Brave Donal was a big inspiration

Donal Walsh during his appearance on RTE's Saturday Night Show with Brendan O'Connor. Picture: RTE
Donal Walsh during his appearance on RTE's Saturday Night Show with Brendan O'Connor. Picture: RTE

Simon Brouder

ONE of the biggest stories of the year in Kerry, and indeed Ireland, was the inspirational story of Donal Walsh and his battle with cancer.

Donal's valiant battle with cancer and his tireless efforts to raise cancer awareness and money to provide better facilities for young people in Irish hospitals was already well known to people in Tralee and across much of Kerry. However, in early April he was catapulted to national attention when he appeared on RTE to discuss his illness, life and philosophy.

Anyone lucky enough to have known Donal Walsh would likely have expected the impact he would make when he appeared on Brendan O'Connor's chat show on April 6.

The passionate, articulate and courageous young man from Blennerville was simply astounding on the show as he freely discussed his battle with cancer and delivered a passionate life affirming anti suicide message that struck a powerful chord with everyone watching.

In Tralee, and doubtless at breakfast tables across the length and breadth of the country, the following morning brave young Donal Walsh and his message dominated conversation.

In the weeks that followed his message spread further afield, helped in no small part by a stunningly honest column he penned for the Sunday Independent in which he gave an even greater insight into his life and reiterated his simple but powerful message to live life and love it.

If you have not read Donal Walsh's story in the Sunday Independent go online, find it, read it and absorb it. It is a powerful piece of writing and a fitting testament to an an amazingly inspirational young man.

Donal Walsh's message, which spread quickly across Ireland, also made its way across the globe. The power of the Internet bringing Donal's appearance on RTE and his writing to a global audience that spread from New Zealand and Asia to Africa and the United States.

Of course Donal's fondness for twitter (on which he maintained a constant and often humorous presence) also helped him in spreading his message.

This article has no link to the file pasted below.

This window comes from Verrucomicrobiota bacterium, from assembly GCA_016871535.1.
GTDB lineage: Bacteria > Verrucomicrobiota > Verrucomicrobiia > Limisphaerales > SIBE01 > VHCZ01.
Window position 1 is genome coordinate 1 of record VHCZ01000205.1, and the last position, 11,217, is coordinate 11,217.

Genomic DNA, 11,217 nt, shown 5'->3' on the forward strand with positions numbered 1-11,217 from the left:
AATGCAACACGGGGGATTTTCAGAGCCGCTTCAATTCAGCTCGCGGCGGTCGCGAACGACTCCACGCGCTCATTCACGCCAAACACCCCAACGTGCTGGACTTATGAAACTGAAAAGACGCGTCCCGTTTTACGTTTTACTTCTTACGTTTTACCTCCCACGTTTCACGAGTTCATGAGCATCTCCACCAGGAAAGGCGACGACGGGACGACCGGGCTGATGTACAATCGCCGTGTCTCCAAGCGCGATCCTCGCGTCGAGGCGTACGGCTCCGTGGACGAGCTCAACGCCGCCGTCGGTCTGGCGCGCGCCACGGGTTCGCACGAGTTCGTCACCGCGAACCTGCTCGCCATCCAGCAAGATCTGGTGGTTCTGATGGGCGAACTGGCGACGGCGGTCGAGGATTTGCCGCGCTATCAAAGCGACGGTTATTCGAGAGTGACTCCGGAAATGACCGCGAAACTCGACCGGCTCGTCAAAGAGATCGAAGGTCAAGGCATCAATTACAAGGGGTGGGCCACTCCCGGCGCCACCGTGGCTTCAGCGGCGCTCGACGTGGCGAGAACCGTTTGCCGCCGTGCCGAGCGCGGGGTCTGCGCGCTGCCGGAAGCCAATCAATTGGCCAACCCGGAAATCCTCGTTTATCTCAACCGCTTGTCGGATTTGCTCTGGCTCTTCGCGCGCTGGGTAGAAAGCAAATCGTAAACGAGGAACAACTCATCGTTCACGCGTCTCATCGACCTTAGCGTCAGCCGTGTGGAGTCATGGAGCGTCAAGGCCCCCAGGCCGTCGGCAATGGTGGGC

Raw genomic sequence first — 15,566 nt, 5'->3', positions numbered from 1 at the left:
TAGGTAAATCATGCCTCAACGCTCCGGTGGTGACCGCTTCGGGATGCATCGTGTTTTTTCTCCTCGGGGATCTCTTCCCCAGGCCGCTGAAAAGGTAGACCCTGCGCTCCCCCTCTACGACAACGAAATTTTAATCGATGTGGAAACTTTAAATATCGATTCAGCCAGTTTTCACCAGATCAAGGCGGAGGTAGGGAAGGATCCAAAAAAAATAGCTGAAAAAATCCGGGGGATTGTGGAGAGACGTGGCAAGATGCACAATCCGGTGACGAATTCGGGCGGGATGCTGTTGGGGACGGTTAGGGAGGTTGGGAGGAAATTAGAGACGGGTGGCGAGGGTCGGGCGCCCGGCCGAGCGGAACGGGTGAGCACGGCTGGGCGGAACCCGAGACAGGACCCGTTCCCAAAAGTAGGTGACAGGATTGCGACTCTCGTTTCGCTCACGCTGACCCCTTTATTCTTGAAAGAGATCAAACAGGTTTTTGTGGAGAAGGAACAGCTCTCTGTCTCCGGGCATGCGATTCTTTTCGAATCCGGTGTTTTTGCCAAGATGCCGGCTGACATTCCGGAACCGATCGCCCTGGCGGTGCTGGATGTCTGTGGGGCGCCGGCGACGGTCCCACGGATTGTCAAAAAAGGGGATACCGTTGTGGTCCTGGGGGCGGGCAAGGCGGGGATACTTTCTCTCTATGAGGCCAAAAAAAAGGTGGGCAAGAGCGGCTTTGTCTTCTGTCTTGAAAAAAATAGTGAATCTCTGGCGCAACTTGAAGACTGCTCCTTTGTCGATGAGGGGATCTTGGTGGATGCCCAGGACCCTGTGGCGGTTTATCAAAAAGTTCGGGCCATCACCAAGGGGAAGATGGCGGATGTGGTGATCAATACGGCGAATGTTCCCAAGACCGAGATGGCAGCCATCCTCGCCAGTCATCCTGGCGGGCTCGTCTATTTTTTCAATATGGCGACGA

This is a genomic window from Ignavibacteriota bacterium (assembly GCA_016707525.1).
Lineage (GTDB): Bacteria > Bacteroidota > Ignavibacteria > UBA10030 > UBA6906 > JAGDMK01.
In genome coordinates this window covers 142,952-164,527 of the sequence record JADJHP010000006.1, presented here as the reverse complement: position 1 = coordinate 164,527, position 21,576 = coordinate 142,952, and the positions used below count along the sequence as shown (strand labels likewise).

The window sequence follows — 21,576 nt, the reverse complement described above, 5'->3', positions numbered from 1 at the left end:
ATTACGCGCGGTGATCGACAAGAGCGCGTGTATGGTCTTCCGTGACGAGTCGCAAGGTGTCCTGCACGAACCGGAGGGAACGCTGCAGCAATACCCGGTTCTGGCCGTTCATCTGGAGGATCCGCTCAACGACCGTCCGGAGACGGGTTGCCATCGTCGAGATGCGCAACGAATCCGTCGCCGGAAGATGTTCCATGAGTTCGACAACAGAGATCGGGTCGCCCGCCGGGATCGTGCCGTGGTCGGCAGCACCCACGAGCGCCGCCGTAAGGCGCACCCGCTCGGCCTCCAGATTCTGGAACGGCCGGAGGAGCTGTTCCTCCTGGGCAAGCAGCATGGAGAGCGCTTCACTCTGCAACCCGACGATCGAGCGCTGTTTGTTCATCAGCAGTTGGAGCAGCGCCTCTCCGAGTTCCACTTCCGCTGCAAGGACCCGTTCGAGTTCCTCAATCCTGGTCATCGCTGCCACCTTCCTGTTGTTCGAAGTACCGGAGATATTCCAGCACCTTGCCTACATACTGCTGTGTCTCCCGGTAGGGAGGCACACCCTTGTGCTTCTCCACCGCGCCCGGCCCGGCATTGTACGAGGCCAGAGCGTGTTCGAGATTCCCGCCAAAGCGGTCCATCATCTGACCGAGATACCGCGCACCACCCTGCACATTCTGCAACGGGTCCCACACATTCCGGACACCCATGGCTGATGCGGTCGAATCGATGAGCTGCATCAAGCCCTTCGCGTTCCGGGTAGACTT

When Donal appeared on RTE he knew he had only a short time left and he decided to use it to both spread his message and wring every last moment of enjoyment that he could from his life, his family and friends.

Sadly the day Donal knew was coming, and which his wonderful and close knit family had always dreaded, came in mid May. On Sunday May 12, little over month after he came to national attention, he lost his battle with cancer.

Everyone knew that the 16 year old CBS student had touched the nation and the world but the depth of felling he generated became truly and incredibly apparent in the days immediately after his death.

Tralee came to standstill for his funeral. Crowds of thousands lined the streets united in grief for one of Tralee's greatest sons and a young man of such tremendous potential who was taken from the world far too early.

The funeral was an event unparalleled in Tralee and Kerry for decades. Donal's family and friends played a magnificent and moving tribute to the brave teenager who, wise beyond his years, inspired a nation.

At the ceremony's end those present bore witness to a stunningly emotional scene. As Donal's Munster Rugby heroes shouldered his coffin Daniel Cournane, a boy Donal had coached at Tralee Rugby Club, performed a searingly emotional funeral Haka piercing the air with a roar of pure, raw and powerful anguish and grief that few who heard will ever forget.

In the months since Donal Walsh passed, he has remained in the public memory. His powerful story and message continues to resonate and inspire. Donal and his message have been credited with saving many lives that could have been cut short by suicide and the LiveLife foundation set up in his honour is raising thousands of Euro for needy causes.

Donal Walsh was a truly inspirational figure and anyone lucky enough to have known him should feel truly privileged. He is one of the true greats to ever emerge from Kerry and his name, message and legacy are sure to live on for many, many years to come.


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